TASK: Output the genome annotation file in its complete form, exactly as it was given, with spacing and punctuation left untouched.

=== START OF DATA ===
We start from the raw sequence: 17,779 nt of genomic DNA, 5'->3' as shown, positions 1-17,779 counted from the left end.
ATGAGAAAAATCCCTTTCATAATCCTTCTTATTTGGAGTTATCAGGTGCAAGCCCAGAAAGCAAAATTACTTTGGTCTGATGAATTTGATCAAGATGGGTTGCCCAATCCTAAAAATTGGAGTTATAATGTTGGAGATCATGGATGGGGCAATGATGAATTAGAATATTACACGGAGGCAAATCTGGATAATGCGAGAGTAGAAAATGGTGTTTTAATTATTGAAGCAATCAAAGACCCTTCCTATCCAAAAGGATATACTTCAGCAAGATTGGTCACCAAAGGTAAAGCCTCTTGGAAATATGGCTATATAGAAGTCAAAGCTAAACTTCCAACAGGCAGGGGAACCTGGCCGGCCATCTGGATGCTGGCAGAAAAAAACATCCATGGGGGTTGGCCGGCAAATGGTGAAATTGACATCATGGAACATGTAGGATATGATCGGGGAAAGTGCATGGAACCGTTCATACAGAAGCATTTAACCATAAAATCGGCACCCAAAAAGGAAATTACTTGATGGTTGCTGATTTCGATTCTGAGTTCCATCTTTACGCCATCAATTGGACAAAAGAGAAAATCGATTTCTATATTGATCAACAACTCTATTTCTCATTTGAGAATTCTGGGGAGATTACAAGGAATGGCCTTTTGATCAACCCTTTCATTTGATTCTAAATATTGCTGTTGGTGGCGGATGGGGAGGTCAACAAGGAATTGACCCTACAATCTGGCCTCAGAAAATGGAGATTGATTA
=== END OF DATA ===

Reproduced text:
We start from the raw sequence: 17,779 nt of genomic DNA, 5'->3' as shown, positions 1-17,779 counted from the left end.
ATGAGAAAAATCCCTTTCATAATCCTTCTTATTTGGAGTTATCAGGTGCAAGCCCAGAAAGCAAAATTACTTTGGTCTGATGAATTTGATCAAGATGGGTTGCCCAATCCTAAAAATTGGAGTTATAATGTTGGAGATCATGGATGGGGCAATGATGAATTAGAATATTACACGGAGGCAAATCTGGATAATGCGAGAGTAGAAAATGGTGTTTTAATTATTGAAGCAATCAAAGACCCTTCCTATCCAAAAGGATATACTTCAGCAAGATTGGTCACCAAAGGTAAAGCCTCTTGGAAATATGGCTATATAGAAGTCAAAGCTAAACTTCCAACAGGCAGGGGAACCTGGCCGGCCATCTGGATGCTGGCAGAAAAAAACATCCATGGGGGTTGGCCGGCAAATGGTGAAATTGACATCATGGAACATGTAGGATATGATCGGGGAAAGTGCATGGAACCGTTCATACAGAAGCATTTAACCATAAAATCGGCACCCAAAAAGGAAATTACTTGATGGTTGCTGATTTCGATTCTGAGTTCCATCTTTACGCCATCAATTGGACAAAAGAGAAAATCGATTTCTATATTGATCAACAACTCTATTTCTCATTTGAGAATTCTGGGGAGATTACAAGGAATGGCCTTTTGATCAACCCTTTCATTTGATTCTAAATATTGCTGTTGGTGGCGGATGGGGAGGTCAACAAGGAATTGACCCTACAATCTGGCCTCAGAAAATGGAGATTGATTA